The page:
In this episode of “School’s Out,” “Exploring Teaching, What It Means To Be a Teacher,” host Sam Sorbo delves into what the job of teaching entails, especially how it is defined by our system of education.
The host begins by asking, “What is teaching and what makes an effective teacher?” Teaching is a verb which means to transfer from one thing to another. We teach students in an effort to give them a good education. We should examine what the desired outcome is of a good education. Instead of the desired outcome of getting into college or a good job, Sorbo suggests that the outcome of education should be “the ability to learn anything the student sets his or her mind and heart on.” When we look at our current education system, learning is institutionalized, and it makes learning new things a fearful and challenging prospect. A child is born naturally curious, and it is this curiosity that encourages learning. Sadly, our current system destroys this natural instinct that is so crucial to learning. Education should also help the student solidify who they are in the world. The host lists three results of a good education:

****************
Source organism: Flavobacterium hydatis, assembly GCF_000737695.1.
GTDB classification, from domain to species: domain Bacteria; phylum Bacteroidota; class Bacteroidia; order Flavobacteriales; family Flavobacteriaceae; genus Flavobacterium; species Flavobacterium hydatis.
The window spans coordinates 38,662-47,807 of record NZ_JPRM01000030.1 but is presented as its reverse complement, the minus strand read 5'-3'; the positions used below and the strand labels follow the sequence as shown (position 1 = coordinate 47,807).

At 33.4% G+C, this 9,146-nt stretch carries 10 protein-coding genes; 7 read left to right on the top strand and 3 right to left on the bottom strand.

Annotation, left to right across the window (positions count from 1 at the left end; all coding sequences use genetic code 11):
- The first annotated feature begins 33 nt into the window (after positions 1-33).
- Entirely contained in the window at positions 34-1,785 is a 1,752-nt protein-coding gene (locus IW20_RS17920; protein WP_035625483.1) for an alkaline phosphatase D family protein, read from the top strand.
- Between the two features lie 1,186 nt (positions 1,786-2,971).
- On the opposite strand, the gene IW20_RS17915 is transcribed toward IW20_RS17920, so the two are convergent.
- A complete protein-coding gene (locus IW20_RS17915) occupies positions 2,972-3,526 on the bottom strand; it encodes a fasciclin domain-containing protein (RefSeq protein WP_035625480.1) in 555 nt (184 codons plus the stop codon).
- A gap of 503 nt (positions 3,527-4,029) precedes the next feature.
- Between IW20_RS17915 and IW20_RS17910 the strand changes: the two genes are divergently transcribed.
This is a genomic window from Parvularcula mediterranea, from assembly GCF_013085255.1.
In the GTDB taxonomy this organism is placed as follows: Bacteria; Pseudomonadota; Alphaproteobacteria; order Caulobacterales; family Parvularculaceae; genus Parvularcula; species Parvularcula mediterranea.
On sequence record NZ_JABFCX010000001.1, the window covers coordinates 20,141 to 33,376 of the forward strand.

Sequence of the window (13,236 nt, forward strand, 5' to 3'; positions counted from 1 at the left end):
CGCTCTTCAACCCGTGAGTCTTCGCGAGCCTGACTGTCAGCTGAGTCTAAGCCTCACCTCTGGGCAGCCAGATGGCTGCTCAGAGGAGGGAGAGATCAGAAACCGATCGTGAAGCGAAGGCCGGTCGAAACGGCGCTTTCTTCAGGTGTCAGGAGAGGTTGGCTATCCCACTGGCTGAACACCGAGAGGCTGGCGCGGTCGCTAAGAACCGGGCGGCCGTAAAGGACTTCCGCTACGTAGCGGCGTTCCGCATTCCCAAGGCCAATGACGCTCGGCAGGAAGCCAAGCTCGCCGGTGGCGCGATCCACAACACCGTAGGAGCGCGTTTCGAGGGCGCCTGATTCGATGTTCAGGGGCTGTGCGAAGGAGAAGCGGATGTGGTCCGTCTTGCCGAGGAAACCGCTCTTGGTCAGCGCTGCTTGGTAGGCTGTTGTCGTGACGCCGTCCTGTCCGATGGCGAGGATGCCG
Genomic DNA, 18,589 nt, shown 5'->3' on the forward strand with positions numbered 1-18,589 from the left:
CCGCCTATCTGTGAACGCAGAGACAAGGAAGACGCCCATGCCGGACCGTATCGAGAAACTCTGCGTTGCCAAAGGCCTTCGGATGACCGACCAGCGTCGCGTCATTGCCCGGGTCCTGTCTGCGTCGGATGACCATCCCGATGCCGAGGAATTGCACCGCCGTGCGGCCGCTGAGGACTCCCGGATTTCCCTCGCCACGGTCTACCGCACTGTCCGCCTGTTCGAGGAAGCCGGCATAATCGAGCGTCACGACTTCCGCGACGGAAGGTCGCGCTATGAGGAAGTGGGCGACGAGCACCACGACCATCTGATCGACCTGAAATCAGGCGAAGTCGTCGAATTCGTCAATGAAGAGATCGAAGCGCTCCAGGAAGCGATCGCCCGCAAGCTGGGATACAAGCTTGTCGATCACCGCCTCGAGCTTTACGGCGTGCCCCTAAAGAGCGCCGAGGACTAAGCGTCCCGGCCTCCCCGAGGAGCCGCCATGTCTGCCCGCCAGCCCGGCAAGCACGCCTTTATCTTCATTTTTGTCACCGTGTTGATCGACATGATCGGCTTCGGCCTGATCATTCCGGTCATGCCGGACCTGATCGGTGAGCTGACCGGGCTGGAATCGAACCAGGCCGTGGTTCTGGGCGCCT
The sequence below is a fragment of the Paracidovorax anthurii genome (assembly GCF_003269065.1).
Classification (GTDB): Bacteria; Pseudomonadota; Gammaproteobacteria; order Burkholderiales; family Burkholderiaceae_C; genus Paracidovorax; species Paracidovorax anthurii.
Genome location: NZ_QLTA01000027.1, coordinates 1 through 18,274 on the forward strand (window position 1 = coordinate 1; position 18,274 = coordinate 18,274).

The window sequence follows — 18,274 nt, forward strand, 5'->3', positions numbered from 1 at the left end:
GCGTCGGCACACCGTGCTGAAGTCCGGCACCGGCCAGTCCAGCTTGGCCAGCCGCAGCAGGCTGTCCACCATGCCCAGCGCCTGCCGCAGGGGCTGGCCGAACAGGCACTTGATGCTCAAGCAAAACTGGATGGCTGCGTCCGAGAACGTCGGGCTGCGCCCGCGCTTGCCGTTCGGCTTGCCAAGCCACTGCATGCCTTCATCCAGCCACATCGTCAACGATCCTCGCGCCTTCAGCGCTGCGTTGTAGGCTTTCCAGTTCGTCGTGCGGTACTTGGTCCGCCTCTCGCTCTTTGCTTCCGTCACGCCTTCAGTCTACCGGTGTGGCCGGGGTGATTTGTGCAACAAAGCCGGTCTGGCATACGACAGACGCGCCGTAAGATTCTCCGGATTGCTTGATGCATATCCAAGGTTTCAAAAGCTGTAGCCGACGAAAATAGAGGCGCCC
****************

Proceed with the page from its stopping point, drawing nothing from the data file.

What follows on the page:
· The ability to learn anything/competence
· Cultivation or interest/curiosity
What Do We Expect From Our Teachers?